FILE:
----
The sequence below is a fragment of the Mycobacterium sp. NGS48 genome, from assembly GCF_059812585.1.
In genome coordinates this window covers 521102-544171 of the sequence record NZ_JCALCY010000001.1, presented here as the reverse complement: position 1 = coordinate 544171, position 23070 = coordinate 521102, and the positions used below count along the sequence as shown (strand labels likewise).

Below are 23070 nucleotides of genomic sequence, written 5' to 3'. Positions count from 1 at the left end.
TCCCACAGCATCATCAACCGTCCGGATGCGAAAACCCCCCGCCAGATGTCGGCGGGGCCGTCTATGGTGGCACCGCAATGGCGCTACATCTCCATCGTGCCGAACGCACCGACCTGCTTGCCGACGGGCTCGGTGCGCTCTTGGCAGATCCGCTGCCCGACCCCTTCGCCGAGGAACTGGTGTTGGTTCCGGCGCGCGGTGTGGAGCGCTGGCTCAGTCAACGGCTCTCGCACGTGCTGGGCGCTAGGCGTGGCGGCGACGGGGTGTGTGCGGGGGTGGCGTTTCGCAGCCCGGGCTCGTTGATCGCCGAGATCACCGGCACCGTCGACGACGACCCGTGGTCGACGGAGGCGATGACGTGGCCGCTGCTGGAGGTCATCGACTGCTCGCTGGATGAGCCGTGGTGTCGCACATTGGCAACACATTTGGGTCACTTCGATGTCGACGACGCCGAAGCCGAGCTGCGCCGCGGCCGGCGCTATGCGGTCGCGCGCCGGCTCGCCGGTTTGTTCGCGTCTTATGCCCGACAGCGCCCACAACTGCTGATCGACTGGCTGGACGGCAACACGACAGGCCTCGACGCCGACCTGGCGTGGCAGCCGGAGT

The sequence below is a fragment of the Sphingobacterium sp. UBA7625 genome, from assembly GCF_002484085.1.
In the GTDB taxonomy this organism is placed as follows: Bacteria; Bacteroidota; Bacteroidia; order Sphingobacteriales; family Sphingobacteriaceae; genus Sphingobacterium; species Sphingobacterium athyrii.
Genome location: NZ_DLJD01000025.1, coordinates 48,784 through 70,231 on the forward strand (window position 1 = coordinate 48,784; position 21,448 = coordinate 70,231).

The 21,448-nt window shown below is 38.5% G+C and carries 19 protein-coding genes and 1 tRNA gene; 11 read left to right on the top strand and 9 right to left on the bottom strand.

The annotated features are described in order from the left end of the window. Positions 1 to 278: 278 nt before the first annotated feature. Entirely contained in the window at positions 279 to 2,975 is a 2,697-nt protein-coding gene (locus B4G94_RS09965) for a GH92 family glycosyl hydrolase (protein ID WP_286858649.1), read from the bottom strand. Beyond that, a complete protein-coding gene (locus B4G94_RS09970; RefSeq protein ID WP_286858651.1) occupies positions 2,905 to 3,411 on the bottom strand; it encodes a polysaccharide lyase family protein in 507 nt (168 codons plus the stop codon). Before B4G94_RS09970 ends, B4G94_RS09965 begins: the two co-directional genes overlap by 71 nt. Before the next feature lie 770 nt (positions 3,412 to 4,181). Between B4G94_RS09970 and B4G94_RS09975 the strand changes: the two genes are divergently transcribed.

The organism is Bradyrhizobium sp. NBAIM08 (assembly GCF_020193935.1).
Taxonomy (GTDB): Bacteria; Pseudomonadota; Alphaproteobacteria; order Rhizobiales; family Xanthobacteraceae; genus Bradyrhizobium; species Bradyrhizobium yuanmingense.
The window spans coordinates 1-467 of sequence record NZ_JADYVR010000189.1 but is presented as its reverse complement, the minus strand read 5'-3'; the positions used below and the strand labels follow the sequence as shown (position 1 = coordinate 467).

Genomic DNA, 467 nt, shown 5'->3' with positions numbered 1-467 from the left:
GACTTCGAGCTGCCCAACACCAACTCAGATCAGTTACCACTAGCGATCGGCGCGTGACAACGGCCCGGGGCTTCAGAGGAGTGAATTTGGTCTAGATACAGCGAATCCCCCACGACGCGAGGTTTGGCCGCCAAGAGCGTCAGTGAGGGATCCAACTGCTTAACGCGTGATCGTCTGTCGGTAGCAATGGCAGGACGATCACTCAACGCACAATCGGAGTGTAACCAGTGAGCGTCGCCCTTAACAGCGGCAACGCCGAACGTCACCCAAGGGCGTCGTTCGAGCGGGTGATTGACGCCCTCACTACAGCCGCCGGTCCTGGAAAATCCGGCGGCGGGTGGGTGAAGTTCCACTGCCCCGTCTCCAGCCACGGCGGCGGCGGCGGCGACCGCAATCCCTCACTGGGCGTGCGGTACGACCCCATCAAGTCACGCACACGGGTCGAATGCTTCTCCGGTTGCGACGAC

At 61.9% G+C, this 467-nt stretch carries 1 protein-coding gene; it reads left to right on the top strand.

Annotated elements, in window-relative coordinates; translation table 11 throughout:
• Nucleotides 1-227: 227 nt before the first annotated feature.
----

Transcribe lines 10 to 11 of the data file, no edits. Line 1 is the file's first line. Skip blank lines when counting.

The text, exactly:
The organism is Bradyrhizobium sp. NBAIM08 (assembly GCF_020193935.1).
Taxonomy (GTDB): Bacteria; Pseudomonadota; Alphaproteobacteria; order Rhizobiales; family Xanthobacteraceae; genus Bradyrhizobium; species Bradyrhizobium yuanmingense.